Although Florida needs to hire more alligator trappers, filling the positions could prove difficult due to the high price of gas and the lack of demand for alligator hides.
Forty years ago there were so few alligators left in the U.S., they were put on the endangered species list. Now, wildlife experts estimate there are about 1 million alligators roaming through Florida's wild spaces and as state’s human population has grown to over 17 million people, the two species are frequently coming into conflict. Reports of alligators in swimming pools, backyards and even in homes have been keeping alligator trappers working for the state increasingly busier with each passing year. On average, the trappers get around 13,000 complaints and catch several thousand nuisance alligators each year and the numbers keep rising. In 2010, the most recent year with a final total, the state trappers caught 5,856 alligators with an average size of 6.7 feet long.
The state's nuisance alligator trapping program was initiated back in 1978 to deal with the wayward critters that were found in places they weren’t wanted. When the trappers catch an alligator that is 4 feet or longer that is considered to be a threat to people, pets or property, they kill it instead of turning it loose again. Florida spends $210,000 a year paying the trappers a $30-per-gator bounty, but the trappers have traditionally made most of their money selling the hides. Although there has been good demand for alligator meat in past years, the present weak economy has put a dent in the most profitable side of the business, selling the hides. Most of the hides that are sold now come from farm-raised alligators and the hides from the wild alligators are not worth as much.
Although Florida alligator hides used to attract buyers from around the world, the economic problems in Europe have knocked out most of the buyers from that continent and even Japan, a nation that used to buy a lot of Florida’s alligator hides, hasn’t really been purchasing much since it was struck by the tsunami in 2011. At the same time, the cost of catching wild alligators has risen well above the $30-per-gator bounty due to the current high price of gasoline. When a trapper has to drive 45 miles to catch a nuisance alligator and there is little demand for the meat or hide, the price of gas can make the deal a negative equation for many trappers in the business today.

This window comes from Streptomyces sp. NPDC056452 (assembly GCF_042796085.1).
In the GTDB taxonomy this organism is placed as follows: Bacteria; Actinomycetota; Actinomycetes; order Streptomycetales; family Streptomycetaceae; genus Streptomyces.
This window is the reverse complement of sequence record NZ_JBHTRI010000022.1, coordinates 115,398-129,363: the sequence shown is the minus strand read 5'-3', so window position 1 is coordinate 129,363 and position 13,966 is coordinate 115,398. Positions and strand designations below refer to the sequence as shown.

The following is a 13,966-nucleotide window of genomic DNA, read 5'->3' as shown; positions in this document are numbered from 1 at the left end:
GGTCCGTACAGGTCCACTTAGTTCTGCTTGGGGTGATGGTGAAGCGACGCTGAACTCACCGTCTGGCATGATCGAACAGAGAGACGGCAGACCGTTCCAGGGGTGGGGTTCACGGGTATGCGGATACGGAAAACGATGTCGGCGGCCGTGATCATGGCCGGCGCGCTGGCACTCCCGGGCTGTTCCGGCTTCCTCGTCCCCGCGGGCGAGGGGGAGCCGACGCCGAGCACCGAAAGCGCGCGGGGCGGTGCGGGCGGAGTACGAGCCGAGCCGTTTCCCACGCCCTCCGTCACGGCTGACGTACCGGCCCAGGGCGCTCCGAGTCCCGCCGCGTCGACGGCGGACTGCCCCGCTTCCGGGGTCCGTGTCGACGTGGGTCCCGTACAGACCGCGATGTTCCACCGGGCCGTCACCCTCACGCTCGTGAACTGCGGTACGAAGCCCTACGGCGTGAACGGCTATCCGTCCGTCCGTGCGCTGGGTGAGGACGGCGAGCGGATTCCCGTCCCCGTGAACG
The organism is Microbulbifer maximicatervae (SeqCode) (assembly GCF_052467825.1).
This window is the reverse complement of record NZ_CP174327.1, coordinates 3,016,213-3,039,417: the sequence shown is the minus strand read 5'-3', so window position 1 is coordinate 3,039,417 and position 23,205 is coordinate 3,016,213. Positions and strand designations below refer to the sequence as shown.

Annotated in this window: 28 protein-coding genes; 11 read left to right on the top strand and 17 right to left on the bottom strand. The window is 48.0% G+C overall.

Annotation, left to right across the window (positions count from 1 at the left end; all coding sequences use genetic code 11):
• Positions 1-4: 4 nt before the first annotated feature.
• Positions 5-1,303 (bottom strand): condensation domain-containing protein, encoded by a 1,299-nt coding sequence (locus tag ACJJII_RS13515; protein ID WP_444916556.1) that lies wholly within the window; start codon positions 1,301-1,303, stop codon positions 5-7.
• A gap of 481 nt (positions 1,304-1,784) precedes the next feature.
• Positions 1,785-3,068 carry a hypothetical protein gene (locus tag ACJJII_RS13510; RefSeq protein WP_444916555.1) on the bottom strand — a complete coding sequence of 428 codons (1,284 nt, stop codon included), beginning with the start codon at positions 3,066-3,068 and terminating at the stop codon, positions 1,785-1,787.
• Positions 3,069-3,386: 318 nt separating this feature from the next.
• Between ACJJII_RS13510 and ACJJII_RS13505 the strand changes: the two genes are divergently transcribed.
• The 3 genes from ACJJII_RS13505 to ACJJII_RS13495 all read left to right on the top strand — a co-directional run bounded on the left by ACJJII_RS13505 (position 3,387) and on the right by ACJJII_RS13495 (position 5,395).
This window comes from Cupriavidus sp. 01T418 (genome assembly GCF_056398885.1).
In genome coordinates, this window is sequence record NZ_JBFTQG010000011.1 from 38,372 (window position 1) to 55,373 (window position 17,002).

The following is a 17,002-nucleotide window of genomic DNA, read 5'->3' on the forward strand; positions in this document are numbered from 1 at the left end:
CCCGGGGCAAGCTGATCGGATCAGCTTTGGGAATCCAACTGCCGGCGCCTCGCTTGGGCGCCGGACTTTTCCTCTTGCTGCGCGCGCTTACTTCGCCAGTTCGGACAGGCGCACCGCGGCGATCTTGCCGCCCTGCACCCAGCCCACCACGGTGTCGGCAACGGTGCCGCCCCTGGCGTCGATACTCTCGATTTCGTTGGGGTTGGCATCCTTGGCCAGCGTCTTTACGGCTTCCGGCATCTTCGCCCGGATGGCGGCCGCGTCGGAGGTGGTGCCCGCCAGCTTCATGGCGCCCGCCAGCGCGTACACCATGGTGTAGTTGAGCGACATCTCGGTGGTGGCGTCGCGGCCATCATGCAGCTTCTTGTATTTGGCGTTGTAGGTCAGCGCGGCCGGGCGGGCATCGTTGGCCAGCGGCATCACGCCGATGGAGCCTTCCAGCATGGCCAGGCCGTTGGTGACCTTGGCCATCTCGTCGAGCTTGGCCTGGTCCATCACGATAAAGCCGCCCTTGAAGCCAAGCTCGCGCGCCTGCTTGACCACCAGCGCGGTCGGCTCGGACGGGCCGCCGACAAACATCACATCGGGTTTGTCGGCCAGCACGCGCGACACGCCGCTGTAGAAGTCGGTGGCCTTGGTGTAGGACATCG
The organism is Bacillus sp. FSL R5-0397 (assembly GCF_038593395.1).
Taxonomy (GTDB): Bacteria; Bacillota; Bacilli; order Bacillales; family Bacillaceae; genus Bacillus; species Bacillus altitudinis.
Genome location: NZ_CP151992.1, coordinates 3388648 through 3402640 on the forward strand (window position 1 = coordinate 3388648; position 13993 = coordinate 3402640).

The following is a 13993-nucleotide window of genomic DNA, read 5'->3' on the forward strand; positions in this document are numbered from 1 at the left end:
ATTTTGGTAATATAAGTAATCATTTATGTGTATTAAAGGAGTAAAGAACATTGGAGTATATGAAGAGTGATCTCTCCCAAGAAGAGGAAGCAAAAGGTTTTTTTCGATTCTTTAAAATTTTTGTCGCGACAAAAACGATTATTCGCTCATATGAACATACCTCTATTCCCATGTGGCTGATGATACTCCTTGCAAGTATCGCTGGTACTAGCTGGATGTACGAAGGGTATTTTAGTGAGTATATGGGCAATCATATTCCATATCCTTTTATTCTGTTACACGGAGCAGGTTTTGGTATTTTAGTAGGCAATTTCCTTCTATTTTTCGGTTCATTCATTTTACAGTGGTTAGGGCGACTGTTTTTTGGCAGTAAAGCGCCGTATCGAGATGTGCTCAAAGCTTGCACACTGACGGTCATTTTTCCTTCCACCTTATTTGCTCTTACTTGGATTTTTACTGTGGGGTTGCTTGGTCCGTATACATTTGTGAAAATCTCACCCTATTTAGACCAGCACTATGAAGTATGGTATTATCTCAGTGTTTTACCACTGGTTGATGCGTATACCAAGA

Now, the Florida Fish and Wildlife Conservation Commission wants to make some changes to the program in order to keep up with the exploding alligator population in the state. The biggest proposed change will be instead of assigning a single trapper to cover an entire county, the wildlife agency wants to sign contracts with more trappers to cover strategically determined complaint loads when a coverage need occurs. It does appear there will be some job openings in Florida for anyone who wants to deal with catching alligators for a living, but finding and hiring the extra trappers to handle the complaints might be a difficult task for the state right now due the current underwater economics of alligator-trapping. Until the price of gas goes down or the value of alligator hides goes back up, the task currently sounds more like an adventure than a real paying job.
Others Also Viewed
Top 5 Holiday Events held in FloridaFlorida is an ideal location to spend some of the colder holiday months, because, even during the winter, the sun is shining and the beaches are ...